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Defiance, OH, United States

Defiance College, located in Defiance, Ohio, USA, is an independent, co-educational liberal arts college affiliated with the United Church of Christ. The campus includes eighteen buildings and access to the 200-acre Thoreau Wildlife Sanctuary.Defiance College advertises its national recognition for its programs of service and engagement. Defiance College is also in Colleges With a Conscience from Princeton Review and Campus Compact. In 2013 was a President’s Higher Education Community Service Honor Roll Finalist.Its mission statement emphasizes "experience of engagement". It hosts the McMaster School for Advancing Humanity, which permits students to participate in projects "to improve the human condition". It also has a campus/community initiative, its "Service Leadership Program" and an honors curriculum, the Carolyn M. Small Honors Program and the Hench Autism Studies Program, which focuses on late adolescence and early adulthood. Wikipedia.

Strassman B.K.,The College of New Jersey | Schirmer B.,Defiance College
Remedial and Special Education | Year: 2013

The purpose of this review of the research on writing instruction with deaf students was to determine which findings offer evidence for effective practice. The authors used a framework of critical elements developed from research on hearing writers as a set of findings to which they compared the findings with deaf writers. They identified 16 studies of writing instruction over the past 25 years. Research on approaches for teaching writing to hearing students fell into four categories: teaching the process approach, instruction on characteristics of quality writing, writing for content learning, and feedback. Although all of the studies on teaching writing to deaf students fell into one of these categories, outcomes were equivocal and the evidence for practice is at best promising. They conclude that rigorous research is acutely needed so that writing instruction can be better informed by research findings. © Hammill Institute on Disabilities 2012.

Munawar M.,Canadian Department of Fisheries and Oceans | Fitzpatrick M.,Canadian Department of Fisheries and Oceans | Munawar I.F.,Plankton Canada | Niblock H.,Canadian Department of Fisheries and Oceans | Kane D.,Defiance College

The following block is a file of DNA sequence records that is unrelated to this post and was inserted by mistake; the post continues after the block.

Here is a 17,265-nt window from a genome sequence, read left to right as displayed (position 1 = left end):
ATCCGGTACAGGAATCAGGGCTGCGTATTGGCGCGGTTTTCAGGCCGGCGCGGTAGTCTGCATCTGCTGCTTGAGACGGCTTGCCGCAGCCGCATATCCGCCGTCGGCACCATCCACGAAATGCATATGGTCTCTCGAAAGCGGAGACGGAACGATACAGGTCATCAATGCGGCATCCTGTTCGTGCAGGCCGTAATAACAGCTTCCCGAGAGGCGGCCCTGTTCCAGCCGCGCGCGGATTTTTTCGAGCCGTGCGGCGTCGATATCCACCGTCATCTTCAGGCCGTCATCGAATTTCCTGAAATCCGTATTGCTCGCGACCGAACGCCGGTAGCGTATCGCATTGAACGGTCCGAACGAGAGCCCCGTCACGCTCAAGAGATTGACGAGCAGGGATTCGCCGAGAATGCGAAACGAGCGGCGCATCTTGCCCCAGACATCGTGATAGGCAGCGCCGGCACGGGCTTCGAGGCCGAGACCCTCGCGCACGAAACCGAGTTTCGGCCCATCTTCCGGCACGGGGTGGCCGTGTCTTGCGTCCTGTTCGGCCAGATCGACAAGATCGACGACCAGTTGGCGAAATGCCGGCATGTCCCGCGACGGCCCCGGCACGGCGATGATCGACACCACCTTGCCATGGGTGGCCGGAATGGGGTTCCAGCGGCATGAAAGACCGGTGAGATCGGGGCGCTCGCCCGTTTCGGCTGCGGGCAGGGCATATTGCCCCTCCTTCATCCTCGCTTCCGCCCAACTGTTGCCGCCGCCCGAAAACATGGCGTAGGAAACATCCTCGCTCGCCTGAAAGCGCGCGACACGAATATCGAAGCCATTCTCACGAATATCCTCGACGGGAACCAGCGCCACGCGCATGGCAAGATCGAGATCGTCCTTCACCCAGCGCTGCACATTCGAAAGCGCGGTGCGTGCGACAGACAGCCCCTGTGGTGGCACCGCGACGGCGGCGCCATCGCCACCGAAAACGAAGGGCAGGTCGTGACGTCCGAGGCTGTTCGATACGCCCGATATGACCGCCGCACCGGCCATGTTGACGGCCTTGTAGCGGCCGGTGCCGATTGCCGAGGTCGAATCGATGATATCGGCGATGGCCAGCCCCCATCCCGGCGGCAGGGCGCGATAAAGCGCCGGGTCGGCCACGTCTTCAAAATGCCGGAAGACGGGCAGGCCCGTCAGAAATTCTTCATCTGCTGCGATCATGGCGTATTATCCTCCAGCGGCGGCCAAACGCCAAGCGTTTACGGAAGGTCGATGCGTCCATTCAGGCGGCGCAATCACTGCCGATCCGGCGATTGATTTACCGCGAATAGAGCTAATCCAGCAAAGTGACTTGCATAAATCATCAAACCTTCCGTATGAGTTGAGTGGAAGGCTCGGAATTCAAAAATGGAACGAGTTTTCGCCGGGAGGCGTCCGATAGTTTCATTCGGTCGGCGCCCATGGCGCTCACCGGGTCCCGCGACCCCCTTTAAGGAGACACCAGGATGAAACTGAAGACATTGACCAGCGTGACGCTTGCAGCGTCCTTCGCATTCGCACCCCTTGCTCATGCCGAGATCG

Aquatic Ecosystem Health and Management | Year: 2012

Large freshwater and marine ecosystems suffer from a variety of anthropogenic stressors which include eutrophication, chemical contamination, coastal degradation and overexploitation of fisheries to name only a few. Attempts at remediation are often confounded by the multitude of local, regional, national and international governments and agencies that exercise jurisdiction over smaller parts of these ecosystems. In the North American Great Lakes, there exists a (nearly) 40 year track record for international cooperation in managing anthropogenic stressors that emphasizes sound ecosystem based science. Among these efforts was the designation of 42 severely polluted coastal regions as Areas of Concern (AoCs) which were deemed to have at least 1 of 14 possible Beneficial Use Impairments. The Bay of Quinte, Lake Ontario, is one AoC with 10 listed impairments. We used a "battery of tests" strategy to assess the health of the bay with respect to the impairments of "eutrophication or undesirable algae" and "degradation of phytoplankton and zooplankton communities" in the bay. This strategy integrates structural, functional and chemical parameters into established ecosystem health models. The results of the battery of tests showed continued eutrophication of the bay and not coincidentally, continued degradation of the phytoplankton community. We also found that point sources of phosphorous do not account for all of the (pelagic) primary production observed in the bay and suggest that non-point sources of phosphorous contribute significantly to eutrophication. Our results further suggest that the battery of tests strategy is a sensitive science-based tool for assessing ecosystem health. These tests could also be applied to the evaluation of ecosystem health in other Great Lakes AoCs as well as large lakes and marine environments where cultural eutrophication is a problem. © 2012 Copyright Taylor and Francis Group, LLC.

Kutovaya O.A.,Bowling Green State University | Kutovaya O.A.,Environment Canada | McKay R.M.L.,Bowling Green State University | Beall B.F.N.,Bowling Green State University | And 5 more authors.